b. The next time we see Gideon (Look at vv. 33-35) he is alone, outnumbered, and opposed—in a discouraging situation—but standing firm, never-the-less! (READ).
3. Remember, Your Apparent Weakness is Actually Your Strength!
a. God does His best work; it seems, through our apparent weaknesses. Notice 6:15 (personal weakness) & 7:2 (weak circumstances).
1) One by one, God shrank the army of Israel, until; at last, only three hundred men remained (vv. 3-8).
2) What was the deciding factor that separated these 300 men? Sword drills, bicep size, seniority? NO! How they drank water (vv-5 & 6)!
3) So, this insecure leader (Gideon) chooses 300 men who lapped water from their hands instead of drinking it from a vessel and sends them to battle with what? Look at verse 16!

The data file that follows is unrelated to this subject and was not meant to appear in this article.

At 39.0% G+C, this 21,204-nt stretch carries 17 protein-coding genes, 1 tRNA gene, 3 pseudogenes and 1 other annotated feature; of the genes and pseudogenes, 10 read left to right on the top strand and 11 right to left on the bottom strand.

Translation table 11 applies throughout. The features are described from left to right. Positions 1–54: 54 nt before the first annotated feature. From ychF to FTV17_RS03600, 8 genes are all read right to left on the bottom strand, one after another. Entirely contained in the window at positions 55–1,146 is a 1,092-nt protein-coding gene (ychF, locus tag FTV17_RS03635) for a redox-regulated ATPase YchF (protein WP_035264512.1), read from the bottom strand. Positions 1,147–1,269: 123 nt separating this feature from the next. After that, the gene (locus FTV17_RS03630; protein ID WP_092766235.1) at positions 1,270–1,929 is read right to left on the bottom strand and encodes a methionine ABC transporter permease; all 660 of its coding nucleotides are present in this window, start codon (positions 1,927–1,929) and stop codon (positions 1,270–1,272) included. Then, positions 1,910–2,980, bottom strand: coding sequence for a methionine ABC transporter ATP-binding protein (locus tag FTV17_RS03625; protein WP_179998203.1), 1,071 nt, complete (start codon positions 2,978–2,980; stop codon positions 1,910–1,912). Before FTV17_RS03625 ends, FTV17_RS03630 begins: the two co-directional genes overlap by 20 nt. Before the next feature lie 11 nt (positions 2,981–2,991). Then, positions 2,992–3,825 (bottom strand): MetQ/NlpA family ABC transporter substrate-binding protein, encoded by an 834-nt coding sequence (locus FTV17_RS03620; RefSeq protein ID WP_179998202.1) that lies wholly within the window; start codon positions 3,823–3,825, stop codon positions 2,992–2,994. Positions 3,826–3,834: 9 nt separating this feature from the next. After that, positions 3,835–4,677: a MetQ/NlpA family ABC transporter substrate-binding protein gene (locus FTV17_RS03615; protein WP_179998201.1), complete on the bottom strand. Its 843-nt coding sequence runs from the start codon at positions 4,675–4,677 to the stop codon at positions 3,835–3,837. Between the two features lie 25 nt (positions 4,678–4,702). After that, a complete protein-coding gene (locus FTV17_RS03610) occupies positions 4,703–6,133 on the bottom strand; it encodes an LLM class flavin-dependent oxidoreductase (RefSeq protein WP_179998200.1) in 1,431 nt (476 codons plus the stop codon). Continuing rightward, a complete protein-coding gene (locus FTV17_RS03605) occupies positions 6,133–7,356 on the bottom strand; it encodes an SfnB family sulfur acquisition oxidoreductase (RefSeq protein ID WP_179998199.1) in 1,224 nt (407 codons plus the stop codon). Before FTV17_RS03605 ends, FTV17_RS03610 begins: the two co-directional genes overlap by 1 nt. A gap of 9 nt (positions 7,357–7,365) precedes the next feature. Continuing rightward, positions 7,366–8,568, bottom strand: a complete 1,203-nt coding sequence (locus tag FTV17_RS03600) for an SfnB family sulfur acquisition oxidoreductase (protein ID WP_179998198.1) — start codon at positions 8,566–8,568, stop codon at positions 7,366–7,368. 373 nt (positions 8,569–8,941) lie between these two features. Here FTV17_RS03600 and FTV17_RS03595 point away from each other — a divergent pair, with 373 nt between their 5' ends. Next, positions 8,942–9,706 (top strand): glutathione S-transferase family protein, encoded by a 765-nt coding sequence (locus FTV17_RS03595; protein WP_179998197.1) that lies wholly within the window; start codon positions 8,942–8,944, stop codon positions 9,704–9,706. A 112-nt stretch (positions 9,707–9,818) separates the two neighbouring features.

4) And what does he ask them to do? Look at verse 20!
5) Sounds and looks ridiculous, but notice the result in verse 22.
4. Do Not Accept the Glory after God Uses Your Life!
a. God used Gideon in a miraculous way to deliver Israel from the Midianites.
1) Victorious, the Israelites experienced not only peace, but prosperity as well.
2) For the first time in years, they had roofs over their heads and food on their tables.
3) To express their gratitude, they offered Gideon the monarchy! Notice 8:22.
4) It would have been so easy for the valiant warrior to ride the wave of his military success to the lush shores of fame and fortune. But notice Gideon’s response in verse 23!
(Four principles that will lift us from the depths of discouragement.)